The book offers a number of chapters that discuss the theories and ideologies that underpin these movements, bringing together social, political and economic approaches and exposing general trends and common themes, but also highlighting the differences that make each one of the movements a unique case. Based on those general principles, the book includes case studies that are geographically divided. There is a slight bias towards Western European countries, where there is a significant historical context. Nonetheless, it opens up the question of why Eastern European countries have demonstrated a rise in nationalism despite processes of democratization and the absence of such a past. In addition, it offers a number of case studies in Scandinavian countries where recent developments have exposed the importance of violent and illegal activities attached to such movements. Finally, there is one chapter that links the rise of such movements to the internationalization of right-wing discourses emerging from the United States.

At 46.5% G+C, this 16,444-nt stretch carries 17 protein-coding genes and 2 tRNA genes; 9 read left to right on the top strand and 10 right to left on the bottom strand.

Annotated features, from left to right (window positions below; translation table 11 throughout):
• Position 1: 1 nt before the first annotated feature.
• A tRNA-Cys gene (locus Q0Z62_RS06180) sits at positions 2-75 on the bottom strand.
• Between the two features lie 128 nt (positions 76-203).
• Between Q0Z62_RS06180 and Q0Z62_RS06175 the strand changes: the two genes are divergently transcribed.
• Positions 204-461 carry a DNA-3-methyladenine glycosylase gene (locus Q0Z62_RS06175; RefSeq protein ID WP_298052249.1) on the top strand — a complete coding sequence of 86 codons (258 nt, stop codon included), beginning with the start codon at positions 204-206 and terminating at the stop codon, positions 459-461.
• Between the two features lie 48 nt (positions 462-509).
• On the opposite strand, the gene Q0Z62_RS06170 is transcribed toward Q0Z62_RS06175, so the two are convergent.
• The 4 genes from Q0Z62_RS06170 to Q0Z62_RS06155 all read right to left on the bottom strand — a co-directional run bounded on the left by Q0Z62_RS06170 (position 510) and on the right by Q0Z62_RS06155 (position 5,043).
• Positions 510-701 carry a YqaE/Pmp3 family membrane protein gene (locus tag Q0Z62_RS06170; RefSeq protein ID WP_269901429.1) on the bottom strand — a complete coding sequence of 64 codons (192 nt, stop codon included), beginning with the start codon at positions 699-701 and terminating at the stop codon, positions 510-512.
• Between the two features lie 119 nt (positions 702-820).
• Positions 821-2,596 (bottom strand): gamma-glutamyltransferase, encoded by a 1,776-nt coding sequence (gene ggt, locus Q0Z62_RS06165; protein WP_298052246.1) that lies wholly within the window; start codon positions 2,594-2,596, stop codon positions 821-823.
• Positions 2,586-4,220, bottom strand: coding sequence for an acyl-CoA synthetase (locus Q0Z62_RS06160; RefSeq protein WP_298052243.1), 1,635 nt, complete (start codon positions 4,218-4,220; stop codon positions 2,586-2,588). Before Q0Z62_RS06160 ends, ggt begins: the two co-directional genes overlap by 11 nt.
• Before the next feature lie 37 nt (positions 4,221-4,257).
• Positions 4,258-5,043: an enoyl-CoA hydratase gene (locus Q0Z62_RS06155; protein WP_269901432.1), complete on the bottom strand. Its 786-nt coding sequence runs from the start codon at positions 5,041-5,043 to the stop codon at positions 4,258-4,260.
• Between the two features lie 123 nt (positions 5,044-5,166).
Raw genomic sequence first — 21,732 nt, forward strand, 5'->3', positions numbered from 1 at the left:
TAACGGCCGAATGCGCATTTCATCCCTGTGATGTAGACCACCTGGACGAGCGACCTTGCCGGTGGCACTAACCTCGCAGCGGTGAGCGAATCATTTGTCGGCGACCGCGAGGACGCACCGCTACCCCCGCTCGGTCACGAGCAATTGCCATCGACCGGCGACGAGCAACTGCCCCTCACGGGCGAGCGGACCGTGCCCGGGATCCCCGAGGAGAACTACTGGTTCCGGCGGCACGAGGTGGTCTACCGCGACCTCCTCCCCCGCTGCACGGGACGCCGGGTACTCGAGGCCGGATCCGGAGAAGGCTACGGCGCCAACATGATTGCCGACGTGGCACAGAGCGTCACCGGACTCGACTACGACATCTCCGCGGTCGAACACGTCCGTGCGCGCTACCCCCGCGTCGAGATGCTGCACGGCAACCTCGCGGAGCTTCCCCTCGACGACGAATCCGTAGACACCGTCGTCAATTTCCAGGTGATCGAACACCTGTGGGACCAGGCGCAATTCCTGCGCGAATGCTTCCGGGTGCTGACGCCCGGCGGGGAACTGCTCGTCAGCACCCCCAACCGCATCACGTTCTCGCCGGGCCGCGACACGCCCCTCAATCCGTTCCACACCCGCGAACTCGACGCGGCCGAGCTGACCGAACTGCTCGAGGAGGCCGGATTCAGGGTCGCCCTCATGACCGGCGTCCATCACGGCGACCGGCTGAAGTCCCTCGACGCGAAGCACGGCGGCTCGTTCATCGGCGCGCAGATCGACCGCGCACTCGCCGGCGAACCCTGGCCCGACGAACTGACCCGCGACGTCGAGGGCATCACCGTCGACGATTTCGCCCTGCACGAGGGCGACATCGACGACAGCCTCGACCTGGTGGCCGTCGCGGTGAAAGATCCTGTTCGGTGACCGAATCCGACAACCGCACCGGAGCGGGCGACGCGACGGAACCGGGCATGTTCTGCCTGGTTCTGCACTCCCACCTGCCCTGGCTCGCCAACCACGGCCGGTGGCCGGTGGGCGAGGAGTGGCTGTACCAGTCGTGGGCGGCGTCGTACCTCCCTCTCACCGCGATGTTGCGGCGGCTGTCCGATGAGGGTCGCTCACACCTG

More importantly, the book becomes very relevant for the British context, due to the recent momentum that Euroscepticism has gained and the increased support for non-mainstream right-wing parties, which risks polarizing society even further. The two chapters on British nationalism and extreme right-wing political formations are therefore very important in furthering our understanding of the right wing in Britain. John Richardson, in his chapter “Ploughing the Same Furrow? Continuity and change on Britain’s extreme-right fringe”, takes stock of the separation of the British National Party (BNP) and the English Defense League (EDL) to demonstrate the differences but also the proximity of the two formations in terms of their participants and supporters. In the same spirit, the chapter by John Solomos on “Contemporary Forms of Racist Movements and Mobilisation in Britain” becomes an important addition to understanding further the links with neo-fascism, not only in terms of the dominant ideology of both the EDL and the BNP, but also in terms of the political rhetoric they employ. Given the presence of rival movements like Britain First, it is essential to understand the reasons that separate these movements, the dangers they pose to social coherence, and the impact they are having in moving the British centre-right even further right.